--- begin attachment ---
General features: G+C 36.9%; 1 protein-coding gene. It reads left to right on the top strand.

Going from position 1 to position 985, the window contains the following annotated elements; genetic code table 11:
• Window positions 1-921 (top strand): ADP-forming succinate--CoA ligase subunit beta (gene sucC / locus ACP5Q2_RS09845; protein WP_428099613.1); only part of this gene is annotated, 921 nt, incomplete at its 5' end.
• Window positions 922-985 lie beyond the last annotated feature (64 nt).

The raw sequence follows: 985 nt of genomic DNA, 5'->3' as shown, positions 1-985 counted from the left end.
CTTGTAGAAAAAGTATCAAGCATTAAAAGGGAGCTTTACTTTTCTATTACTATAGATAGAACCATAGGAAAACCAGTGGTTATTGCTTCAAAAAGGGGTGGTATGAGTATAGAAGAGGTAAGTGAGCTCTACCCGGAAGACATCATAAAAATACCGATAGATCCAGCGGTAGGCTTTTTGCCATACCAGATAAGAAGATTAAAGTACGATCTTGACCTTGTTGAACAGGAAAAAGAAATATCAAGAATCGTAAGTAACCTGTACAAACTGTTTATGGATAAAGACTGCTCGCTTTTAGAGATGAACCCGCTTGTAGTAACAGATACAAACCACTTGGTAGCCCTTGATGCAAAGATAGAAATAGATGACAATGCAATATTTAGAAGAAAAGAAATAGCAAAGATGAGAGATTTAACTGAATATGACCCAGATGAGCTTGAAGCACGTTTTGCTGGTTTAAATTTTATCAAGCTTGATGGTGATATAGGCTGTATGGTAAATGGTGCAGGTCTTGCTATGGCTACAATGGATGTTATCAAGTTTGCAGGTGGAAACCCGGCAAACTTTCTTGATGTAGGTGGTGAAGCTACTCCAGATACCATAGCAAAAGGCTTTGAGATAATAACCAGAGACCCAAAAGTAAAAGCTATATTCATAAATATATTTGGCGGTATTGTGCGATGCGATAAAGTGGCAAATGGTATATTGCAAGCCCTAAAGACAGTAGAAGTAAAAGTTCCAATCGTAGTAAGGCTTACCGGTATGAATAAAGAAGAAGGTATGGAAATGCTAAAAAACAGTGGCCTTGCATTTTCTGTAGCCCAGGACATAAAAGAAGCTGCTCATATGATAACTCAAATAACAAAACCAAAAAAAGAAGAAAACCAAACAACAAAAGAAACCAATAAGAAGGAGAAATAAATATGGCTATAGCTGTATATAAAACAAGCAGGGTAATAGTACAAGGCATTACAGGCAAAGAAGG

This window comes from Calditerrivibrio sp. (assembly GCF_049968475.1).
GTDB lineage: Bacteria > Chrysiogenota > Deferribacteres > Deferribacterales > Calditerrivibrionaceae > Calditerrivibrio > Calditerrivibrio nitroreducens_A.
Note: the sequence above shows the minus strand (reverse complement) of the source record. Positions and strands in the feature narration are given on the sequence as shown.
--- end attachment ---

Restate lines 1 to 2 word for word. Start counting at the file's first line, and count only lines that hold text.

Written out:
General features: G+C 36.9%; 1 protein-coding gene. It reads left to right on the top strand.

Going from position 1 to position 985, the window contains the following annotated elements; genetic code table 11: